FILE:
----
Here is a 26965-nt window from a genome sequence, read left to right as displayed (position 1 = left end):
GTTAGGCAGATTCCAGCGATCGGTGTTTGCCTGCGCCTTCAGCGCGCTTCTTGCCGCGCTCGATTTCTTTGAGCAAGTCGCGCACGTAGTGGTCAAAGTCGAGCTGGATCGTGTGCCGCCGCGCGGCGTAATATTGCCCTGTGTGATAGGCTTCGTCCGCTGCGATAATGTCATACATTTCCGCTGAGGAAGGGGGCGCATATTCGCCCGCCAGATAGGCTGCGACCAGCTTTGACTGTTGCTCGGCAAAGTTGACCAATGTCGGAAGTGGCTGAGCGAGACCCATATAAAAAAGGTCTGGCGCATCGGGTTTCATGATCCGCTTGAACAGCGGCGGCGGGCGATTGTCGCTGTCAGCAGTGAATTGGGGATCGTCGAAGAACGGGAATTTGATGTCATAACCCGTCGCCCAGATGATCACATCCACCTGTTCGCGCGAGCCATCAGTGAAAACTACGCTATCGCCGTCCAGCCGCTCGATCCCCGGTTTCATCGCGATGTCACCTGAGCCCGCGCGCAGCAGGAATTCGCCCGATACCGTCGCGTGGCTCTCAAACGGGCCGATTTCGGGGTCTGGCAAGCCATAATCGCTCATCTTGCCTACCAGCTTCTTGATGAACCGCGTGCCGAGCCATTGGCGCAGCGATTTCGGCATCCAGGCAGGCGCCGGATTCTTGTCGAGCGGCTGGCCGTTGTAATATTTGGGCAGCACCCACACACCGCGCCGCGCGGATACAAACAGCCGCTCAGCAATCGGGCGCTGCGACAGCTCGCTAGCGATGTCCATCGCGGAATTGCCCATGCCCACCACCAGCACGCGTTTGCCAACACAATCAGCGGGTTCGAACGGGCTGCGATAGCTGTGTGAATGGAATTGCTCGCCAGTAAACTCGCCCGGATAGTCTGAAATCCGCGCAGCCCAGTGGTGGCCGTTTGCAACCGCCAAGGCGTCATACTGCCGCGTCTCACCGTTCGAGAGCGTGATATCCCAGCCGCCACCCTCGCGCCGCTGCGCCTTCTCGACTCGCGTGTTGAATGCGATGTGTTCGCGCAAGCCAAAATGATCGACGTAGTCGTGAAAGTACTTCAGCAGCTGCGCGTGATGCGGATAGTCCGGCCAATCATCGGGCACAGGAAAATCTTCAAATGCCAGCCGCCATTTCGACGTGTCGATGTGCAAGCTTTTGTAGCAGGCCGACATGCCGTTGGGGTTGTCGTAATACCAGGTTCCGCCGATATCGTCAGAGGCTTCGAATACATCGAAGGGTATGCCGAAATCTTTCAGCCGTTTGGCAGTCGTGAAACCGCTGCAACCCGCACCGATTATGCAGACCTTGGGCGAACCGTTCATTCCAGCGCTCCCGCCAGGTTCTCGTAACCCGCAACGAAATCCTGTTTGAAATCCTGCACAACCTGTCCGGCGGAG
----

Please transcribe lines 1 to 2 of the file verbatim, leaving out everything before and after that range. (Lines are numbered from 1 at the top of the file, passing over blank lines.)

Here is a 26965-nt window from a genome sequence, read left to right as displayed (position 1 = left end):
GTTAGGCAGATTCCAGCGATCGGTGTTTGCCTGCGCCTTCAGCGCGCTTCTTGCCGCGCTCGATTTCTTTGAGCAAGTCGCGCACGTAGTGGTCAAAGTCGAGCTGGATCGTGTGCCGCCGCGCGGCGTAATATTGCCCTGTGTGATAGGCTTCGTCCGCTGCGATAATGTCATACATTTCCGCTGAGGAAGGGGGCGCATATTCGCCCGCCAGATAGGCTGCGACCAGCTTTGACTGTTGCTCGGCAAAGTTGACCAATGTCGGAAGTGGCTGAGCGAGACCCATATAAAAAAGGTCTGGCGCATCGGGTTTCATGATCCGCTTGAACAGCGGCGGCGGGCGATTGTCGCTGTCAGCAGTGAATTGGGGATCGTCGAAGAACGGGAATTTGATGTCATAACCCGTCGCCCAGATGATCACATCCACCTGTTCGCGCGAGCCATCAGTGAAAACTACGCTATCGCCGTCCAGCCGCTCGATCCCCGGTTTCATCGCGATGTCACCTGAGCCCGCGCGCAGCAGGAATTCGCCCGATACCGTCGCGTGGCTCTCAAACGGGCCGATTTCGGGGTCTGGCAAGCCATAATCGCTCATCTTGCCTACCAGCTTCTTGATGAACCGCGTGCCGAGCCATTGGCGCAGCGATTTCGGCATCCAGGCAGGCGCCGGATTCTTGTCGAGCGGCTGGCCGTTGTAATATTTGGGCAGCACCCACACACCGCGCCGCGCGGATACAAACAGCCGCTCAGCAATCGGGCGCTGCGACAGCTCGCTAGCGATGTCCATCGCGGAATTGCCCATGCCCACCACCAGCACGCGTTTGCCAACACAATCAGCGGGTTCGAACGGGCTGCGATAGCTGTGTGAATGGAATTGCTCGCCAGTAAACTCGCCCGGATAGTCTGAAATCCGCGCAGCCCAGTGGTGGCCGTTTGCAACCGCCAAGGCGTCATACTGCCGCGTCTCACCGTTCGAGAGCGTGATATCCCAGCCGCCACCCTCGCGCCGCTGCGCCTTCTCGACTCGCGTGTTGAATGCGATGTGTTCGCGCAAGCCAAAATGATCGACGTAGTCGTGAAAGTACTTCAGCAGCTGCGCGTGATGCGGATAGTCCGGCCAATCATCGGGCACAGGAAAATCTTCAAATGCCAGCCGCCATTTCGACGTGTCGATGTGCAAGCTTTTGTAGCAGGCCGACATGCCGTTGGGGTTGTCGTAATACCAGGTTCCGCCGATATCGTCAGAGGCTTCGAATACATCGAAGGGTATGCCGAAATCTTTCAGCCGTTTGGCAGTCGTGAAACCGCTGCAACCCGCACCGATTATGCAGACCTTGGGCGAACCGTTCATTCCAGCGCTCCCGCCAGGTTCTCGTAACCCGCAACGAAATCCTGTTTGAAATCCTGCACAACCTGTCCGGCGGAG